about which the moving party contends there exists no genuine issue.” L.R. 7.1(a)(3).
Each paragraph must contain citations to the record to support such statements. Id.
Parties opposing the motion must file a response that “mirror[s] the movant’s Statement
of Material Facts by admitting and/or denying each of the movant’s assertions in
matching numbered paragraphs.” Id. Failing to file such a statement, the Rules warn,
will cause the Court to “deem admitted any properly supported facts” in the movant’s
statements. Id. (emphasis in original). While the rule is important, “[a] non-response
does not risk a default judgment[.]” Jackson v. Fed. Express, 766 F.3d 189, 194 (2d Cir.
2014). “Before summary judgment may be entered, the district court must ensure that
each statement of material fact is supported by record evidence sufficient to satisfy the
movant’s burden of production even if the statement is unopposed.” Id. “[T]he court
may rely on other evidence in the record even if uncited.” Id. Moreover, “the court must
determine whether the legal theory of the motion is sound.” Id. The Court may not
grant summary judgment “simply because the motion, or relevant part, is unopposed.”
Defendants’ statement of material facts points the Court towards evidence that
indicates that at no time during the relevant period did the employer in question have 20
or more employees. See Defendants’ Statement of Material Facts, dkt. # 37-11.
Defendant Griffith Utility Service Corporation has never had twenty or more employees
in a calendar week since the company appeared in 2000. Id. at ¶ 3. Def endant GUSC
Energy, Inc., has likewise never had twenty or more employees in any calendar week
since its creation. Id. at ¶ 9. At no time during the relevant years did the payroll of the
two defendants, when added together, reach 20 employees. See id. at ¶¶ 12-19. The
Court has examined the payroll records to which Defendants cite. That evidence
makes clear that, even when the employees of Defendant Grissis Utility Services Corp.
and Defendant GUSC Energy, Inc., are added together, those companies never had 20
employees during any one-week period during 2013, 2014 or 2015. See Corrected
Exhibits A and B to Defendants’ Motion, dkt. # 48, Exhibits C-H to Defendant’s Motion,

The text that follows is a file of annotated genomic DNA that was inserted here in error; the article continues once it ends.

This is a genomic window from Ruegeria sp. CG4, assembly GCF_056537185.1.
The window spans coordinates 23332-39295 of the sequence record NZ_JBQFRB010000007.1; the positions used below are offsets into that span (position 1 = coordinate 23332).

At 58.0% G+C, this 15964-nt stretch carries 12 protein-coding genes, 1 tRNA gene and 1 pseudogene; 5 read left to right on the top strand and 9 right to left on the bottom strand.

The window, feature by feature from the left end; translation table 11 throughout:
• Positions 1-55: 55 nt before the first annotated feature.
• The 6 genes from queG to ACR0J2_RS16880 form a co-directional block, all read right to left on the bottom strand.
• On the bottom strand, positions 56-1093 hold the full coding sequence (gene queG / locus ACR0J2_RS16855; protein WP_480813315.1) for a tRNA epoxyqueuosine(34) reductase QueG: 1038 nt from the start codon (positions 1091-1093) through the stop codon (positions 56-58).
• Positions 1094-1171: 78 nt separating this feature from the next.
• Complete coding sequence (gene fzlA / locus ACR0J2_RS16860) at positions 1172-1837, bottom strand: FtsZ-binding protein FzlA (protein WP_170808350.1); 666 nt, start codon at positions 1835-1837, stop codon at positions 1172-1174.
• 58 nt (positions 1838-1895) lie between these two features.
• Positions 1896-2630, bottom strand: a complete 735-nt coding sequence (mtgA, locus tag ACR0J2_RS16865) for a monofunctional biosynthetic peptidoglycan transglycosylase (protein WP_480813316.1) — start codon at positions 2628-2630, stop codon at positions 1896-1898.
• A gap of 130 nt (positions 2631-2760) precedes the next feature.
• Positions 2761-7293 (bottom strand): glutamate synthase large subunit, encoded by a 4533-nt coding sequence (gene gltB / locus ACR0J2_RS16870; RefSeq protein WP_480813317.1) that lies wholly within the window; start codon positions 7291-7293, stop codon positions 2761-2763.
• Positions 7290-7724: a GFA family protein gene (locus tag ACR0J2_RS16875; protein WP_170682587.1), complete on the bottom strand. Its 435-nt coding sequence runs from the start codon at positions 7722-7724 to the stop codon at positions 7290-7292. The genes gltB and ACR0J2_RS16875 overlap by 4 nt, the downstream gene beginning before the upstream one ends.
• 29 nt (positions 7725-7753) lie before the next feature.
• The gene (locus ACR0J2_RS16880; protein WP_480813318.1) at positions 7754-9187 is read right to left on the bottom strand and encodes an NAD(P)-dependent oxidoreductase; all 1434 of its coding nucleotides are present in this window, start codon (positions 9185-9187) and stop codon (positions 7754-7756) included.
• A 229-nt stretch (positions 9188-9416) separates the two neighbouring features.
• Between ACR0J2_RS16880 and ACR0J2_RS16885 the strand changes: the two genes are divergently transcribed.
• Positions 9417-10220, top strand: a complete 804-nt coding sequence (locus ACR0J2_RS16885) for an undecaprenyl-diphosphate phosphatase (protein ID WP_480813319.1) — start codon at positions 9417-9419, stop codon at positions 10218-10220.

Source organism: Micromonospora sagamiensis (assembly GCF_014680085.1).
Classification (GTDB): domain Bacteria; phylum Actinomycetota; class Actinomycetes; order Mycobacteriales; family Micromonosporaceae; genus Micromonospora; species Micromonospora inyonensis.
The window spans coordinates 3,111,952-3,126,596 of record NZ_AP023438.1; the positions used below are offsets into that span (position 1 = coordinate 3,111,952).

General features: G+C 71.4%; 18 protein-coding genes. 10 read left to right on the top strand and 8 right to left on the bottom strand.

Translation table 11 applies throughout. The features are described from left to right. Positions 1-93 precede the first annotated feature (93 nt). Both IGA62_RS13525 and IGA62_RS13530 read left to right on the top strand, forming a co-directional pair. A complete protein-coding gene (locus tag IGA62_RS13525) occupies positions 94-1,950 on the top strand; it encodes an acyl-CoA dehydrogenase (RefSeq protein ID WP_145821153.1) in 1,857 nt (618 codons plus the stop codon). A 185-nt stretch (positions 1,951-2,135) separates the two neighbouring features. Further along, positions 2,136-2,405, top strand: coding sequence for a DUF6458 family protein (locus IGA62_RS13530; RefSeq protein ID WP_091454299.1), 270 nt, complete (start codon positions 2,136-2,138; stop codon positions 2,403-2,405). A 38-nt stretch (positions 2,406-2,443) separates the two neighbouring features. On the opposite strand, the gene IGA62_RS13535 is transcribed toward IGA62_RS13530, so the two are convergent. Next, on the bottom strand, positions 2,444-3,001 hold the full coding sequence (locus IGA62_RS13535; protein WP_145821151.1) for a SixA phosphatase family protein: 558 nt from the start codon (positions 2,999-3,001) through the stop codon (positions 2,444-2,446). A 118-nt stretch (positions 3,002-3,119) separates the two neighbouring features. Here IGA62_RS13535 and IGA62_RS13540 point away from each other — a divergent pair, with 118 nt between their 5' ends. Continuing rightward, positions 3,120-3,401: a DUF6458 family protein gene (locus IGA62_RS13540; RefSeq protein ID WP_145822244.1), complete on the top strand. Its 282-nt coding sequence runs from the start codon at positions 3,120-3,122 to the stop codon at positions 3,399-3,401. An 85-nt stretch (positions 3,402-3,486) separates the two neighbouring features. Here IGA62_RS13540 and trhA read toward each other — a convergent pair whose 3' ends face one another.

dkt. #s 37-4-37-9.
Plaintiff has not properly responded to Defendants’ statement of material facts.
In responding to Defendants’ motion, Plaintiff responded to each paragraph of Daniel
Maneen’s affidavit. See dkt. #s 37-1, 44. Maneen is President and CEO of Grifiss
Utility Services Corp. Dtk. # 37-1 at ¶ 1. As Plaintiff proceeds pro se, the Court will
read this document generously as an attempt to argue that record evidence exists that
supports his claims. Plaintiff’s response, however, contains only assertions, and not
citations to the record, such as “fact of the matter, is 2012/2013 heating season, there
was 20+ employees at GUSC.” Id. Plaintiff provides no evidence to support this claim.
He does supplement his response with a photograph depicting twelve men, which he
contends shows workers for GUSC Energy, Inc., “taken during the 2012/2013 Heating
Season.” See dkt. # 45. That picture shows twelve people. Id. Plaintiff also contends
that “(3) people are absent from the Photo, also absent are the employees [of] GUSC,
(6) employees.” Id. The document lists the names of three persons and the hiring
dates for two of them and asserts that, when added to the six Griffiss Utility Services
Corporation employees, the company employed twenty people. Id.
The Court finds that Plaintiff has not pointed the Court to any competent
evidence to support his assertions about the num ber of employees, made without
citations to the record or evidence authenticating the claims made about the picture
included in his letter. No reasonable juror, comparing the payroll records Defendants
provide to Plaintiff’s unsupported assertions, could conclude that 20 em ployees worked
for the Defendants during any relevant period, even assuming the employees of the two
Defendants could be added together.
Because no evidence supports the conclusion that Defendants employed twenty
persons during the period relevant to this claim, the Court must find that Defendants are
not covered by the ADEA. Defendants’ motion will therefore be granted.
For the reasons stated above, the Defendants’ motion for summary judgment,
dkt. # 37, is hereby GRANTED.
IT IS SO ORDERED
DATED: February 13, 2017